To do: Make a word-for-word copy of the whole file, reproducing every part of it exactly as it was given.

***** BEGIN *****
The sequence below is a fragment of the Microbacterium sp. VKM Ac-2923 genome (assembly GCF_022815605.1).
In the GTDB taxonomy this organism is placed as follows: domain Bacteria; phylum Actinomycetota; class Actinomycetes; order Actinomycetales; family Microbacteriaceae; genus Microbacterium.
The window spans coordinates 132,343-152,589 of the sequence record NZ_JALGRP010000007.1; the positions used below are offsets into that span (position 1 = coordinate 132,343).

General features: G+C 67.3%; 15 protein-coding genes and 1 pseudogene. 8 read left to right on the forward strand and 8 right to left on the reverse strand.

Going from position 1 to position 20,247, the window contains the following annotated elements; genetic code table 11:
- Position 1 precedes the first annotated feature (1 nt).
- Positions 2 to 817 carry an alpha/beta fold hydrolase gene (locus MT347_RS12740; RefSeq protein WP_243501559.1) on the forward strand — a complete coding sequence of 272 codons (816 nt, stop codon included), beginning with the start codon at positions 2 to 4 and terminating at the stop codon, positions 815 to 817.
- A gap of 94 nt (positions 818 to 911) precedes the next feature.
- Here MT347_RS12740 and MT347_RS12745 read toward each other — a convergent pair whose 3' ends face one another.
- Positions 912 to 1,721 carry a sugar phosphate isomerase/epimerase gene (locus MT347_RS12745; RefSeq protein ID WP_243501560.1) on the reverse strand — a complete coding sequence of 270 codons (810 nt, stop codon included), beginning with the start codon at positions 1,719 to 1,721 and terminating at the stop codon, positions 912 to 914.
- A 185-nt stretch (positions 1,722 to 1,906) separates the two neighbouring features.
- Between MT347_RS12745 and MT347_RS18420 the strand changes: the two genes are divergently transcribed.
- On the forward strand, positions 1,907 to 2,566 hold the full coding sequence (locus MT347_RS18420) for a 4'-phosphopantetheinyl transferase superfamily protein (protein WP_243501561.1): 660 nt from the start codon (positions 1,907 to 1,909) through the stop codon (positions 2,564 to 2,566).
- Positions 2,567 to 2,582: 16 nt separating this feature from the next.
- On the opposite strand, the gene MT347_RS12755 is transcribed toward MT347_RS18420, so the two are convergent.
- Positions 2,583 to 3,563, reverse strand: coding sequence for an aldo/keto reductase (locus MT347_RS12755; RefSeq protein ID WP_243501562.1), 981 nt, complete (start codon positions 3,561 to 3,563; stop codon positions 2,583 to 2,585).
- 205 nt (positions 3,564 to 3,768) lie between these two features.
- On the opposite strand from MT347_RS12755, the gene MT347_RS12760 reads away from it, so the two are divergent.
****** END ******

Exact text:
The sequence below is a fragment of the Microbacterium sp. VKM Ac-2923 genome (assembly GCF_022815605.1).
In the GTDB taxonomy this organism is placed as follows: domain Bacteria; phylum Actinomycetota; class Actinomycetes; order Actinomycetales; family Microbacteriaceae; genus Microbacterium.
The window spans coordinates 132,343-152,589 of the sequence record NZ_JALGRP010000007.1; the positions used below are offsets into that span (position 1 = coordinate 132,343).

General features: G+C 67.3%; 15 protein-coding genes and 1 pseudogene. 8 read left to right on the forward strand and 8 right to left on the reverse strand.

Going from position 1 to position 20,247, the window contains the following annotated elements; genetic code table 11:
- Position 1 precedes the first annotated feature (1 nt).
- Positions 2 to 817 carry an alpha/beta fold hydrolase gene (locus MT347_RS12740; RefSeq protein WP_243501559.1) on the forward strand — a complete coding sequence of 272 codons (816 nt, stop codon included), beginning with the start codon at positions 2 to 4 and terminating at the stop codon, positions 815 to 817.
- A gap of 94 nt (positions 818 to 911) precedes the next feature.
- Here MT347_RS12740 and MT347_RS12745 read toward each other — a convergent pair whose 3' ends face one another.
- Positions 912 to 1,721 carry a sugar phosphate isomerase/epimerase gene (locus MT347_RS12745; RefSeq protein ID WP_243501560.1) on the reverse strand — a complete coding sequence of 270 codons (810 nt, stop codon included), beginning with the start codon at positions 1,719 to 1,721 and terminating at the stop codon, positions 912 to 914.
- A 185-nt stretch (positions 1,722 to 1,906) separates the two neighbouring features.
- Between MT347_RS12745 and MT347_RS18420 the strand changes: the two genes are divergently transcribed.
- On the forward strand, positions 1,907 to 2,566 hold the full coding sequence (locus MT347_RS18420) for a 4'-phosphopantetheinyl transferase superfamily protein (protein WP_243501561.1): 660 nt from the start codon (positions 1,907 to 1,909) through the stop codon (positions 2,564 to 2,566).
- Positions 2,567 to 2,582: 16 nt separating this feature from the next.
- On the opposite strand, the gene MT347_RS12755 is transcribed toward MT347_RS18420, so the two are convergent.
- Positions 2,583 to 3,563, reverse strand: coding sequence for an aldo/keto reductase (locus MT347_RS12755; RefSeq protein ID WP_243501562.1), 981 nt, complete (start codon positions 3,561 to 3,563; stop codon positions 2,583 to 2,585).
- 205 nt (positions 3,564 to 3,768) lie between these two features.
- On the opposite strand from MT347_RS12755, the gene MT347_RS12760 reads away from it, so the two are divergent.